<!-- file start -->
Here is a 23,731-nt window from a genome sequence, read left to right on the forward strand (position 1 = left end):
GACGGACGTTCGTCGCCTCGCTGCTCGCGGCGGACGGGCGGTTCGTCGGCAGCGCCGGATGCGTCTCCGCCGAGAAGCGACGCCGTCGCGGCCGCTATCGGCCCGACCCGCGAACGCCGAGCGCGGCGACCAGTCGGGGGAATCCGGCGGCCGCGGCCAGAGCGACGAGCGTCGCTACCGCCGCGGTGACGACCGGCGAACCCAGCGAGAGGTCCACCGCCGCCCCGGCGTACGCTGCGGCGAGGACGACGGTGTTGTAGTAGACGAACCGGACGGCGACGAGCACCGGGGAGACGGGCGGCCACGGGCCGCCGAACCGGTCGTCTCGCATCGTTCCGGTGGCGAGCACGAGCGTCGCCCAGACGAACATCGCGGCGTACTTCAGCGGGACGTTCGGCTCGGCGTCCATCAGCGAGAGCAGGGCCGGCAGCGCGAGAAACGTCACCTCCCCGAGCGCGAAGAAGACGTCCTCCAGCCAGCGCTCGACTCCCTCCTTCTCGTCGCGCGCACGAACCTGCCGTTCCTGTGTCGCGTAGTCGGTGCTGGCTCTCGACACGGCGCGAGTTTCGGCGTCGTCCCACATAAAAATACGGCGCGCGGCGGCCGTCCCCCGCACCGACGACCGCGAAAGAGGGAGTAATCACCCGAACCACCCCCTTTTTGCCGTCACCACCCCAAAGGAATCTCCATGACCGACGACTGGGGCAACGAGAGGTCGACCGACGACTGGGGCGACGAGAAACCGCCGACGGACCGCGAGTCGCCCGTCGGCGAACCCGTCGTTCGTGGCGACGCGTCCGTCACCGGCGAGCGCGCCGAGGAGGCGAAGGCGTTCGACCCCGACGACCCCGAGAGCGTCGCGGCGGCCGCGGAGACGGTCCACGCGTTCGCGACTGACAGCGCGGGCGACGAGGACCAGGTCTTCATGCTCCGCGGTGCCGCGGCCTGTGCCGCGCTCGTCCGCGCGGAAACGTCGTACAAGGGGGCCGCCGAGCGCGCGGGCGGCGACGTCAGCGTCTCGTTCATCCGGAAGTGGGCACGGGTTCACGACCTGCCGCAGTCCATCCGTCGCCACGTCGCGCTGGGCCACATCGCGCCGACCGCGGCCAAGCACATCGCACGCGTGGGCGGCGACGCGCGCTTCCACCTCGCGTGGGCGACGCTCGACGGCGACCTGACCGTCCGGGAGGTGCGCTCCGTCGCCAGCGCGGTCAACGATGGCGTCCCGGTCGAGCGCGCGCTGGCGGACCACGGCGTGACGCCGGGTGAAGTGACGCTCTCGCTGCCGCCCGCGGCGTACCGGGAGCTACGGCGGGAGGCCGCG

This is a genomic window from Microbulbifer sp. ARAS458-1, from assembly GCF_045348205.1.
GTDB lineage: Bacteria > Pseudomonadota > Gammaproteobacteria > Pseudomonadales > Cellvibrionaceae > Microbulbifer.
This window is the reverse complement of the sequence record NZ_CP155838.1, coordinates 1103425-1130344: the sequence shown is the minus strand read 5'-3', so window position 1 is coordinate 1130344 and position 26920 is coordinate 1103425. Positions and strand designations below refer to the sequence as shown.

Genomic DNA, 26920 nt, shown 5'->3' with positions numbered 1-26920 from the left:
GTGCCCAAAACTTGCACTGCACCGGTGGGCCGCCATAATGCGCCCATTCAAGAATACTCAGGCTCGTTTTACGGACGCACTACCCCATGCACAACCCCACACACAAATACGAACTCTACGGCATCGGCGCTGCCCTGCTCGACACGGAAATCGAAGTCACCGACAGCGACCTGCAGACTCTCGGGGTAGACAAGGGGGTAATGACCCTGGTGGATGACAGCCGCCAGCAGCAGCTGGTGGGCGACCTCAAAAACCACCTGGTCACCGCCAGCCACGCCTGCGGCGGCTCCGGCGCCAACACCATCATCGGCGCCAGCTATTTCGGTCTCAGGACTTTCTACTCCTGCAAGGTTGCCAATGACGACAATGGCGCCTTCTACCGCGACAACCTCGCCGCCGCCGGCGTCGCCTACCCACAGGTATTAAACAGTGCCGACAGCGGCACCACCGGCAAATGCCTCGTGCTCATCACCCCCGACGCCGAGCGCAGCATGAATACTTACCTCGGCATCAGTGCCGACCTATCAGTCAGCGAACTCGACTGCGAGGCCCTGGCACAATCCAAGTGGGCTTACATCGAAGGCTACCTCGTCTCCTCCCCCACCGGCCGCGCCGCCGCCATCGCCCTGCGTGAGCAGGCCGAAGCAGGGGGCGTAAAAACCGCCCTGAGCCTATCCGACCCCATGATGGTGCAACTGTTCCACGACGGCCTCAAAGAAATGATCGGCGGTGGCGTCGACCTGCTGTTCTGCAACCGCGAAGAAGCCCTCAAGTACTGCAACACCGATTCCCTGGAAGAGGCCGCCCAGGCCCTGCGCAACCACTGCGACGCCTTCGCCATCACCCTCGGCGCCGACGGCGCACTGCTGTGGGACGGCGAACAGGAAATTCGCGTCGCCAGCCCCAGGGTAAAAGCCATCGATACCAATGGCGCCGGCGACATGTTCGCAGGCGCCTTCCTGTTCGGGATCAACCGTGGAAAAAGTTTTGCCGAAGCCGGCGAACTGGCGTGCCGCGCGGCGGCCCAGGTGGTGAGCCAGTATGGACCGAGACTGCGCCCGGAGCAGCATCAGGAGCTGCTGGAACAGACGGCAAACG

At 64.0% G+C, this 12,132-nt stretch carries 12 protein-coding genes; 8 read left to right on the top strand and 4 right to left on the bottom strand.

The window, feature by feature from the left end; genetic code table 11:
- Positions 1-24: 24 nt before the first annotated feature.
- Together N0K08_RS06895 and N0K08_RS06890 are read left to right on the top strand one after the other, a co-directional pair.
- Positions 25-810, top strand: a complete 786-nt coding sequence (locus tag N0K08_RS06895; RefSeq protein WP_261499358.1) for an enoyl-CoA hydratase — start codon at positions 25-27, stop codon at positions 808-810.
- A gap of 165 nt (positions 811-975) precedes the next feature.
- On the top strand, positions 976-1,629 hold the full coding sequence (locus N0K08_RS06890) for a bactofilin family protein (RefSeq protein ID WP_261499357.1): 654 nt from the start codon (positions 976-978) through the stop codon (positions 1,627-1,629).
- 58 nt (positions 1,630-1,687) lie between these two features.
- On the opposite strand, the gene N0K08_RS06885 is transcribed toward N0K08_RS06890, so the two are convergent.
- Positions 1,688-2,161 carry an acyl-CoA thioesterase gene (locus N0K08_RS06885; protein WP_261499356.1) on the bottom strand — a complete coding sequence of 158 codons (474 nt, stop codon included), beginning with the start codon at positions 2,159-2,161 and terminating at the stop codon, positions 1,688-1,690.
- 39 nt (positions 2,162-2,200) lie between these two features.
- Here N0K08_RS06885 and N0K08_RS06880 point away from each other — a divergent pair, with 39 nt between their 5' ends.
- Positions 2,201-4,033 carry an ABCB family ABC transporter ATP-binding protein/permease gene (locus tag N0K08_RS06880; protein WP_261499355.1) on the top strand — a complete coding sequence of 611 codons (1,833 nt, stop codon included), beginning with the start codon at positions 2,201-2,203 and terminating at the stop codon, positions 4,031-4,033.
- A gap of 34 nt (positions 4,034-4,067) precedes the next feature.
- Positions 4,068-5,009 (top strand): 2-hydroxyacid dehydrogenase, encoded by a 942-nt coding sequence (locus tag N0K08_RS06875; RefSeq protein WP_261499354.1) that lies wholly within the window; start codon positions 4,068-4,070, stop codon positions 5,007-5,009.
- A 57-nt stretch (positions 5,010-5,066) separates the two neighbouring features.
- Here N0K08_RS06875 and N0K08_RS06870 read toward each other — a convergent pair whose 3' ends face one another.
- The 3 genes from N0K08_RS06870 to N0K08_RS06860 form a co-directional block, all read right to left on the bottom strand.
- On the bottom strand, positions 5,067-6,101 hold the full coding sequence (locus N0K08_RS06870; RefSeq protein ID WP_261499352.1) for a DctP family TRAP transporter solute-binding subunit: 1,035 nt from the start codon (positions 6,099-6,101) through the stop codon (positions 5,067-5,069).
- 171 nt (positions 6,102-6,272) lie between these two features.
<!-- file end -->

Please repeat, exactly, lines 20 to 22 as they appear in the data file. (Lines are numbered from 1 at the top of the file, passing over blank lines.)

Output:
- Positions 2,201-4,033 carry an ABCB family ABC transporter ATP-binding protein/permease gene (locus tag N0K08_RS06880; protein WP_261499355.1) on the top strand — a complete coding sequence of 611 codons (1,833 nt, stop codon included), beginning with the start codon at positions 2,201-2,203 and terminating at the stop codon, positions 4,031-4,033.
- A gap of 34 nt (positions 4,034-4,067) precedes the next feature.
- Positions 4,068-5,009 (top strand): 2-hydroxyacid dehydrogenase, encoded by a 942-nt coding sequence (locus tag N0K08_RS06875; RefSeq protein WP_261499354.1) that lies wholly within the window; start codon positions 4,068-4,070, stop codon positions 5,007-5,009.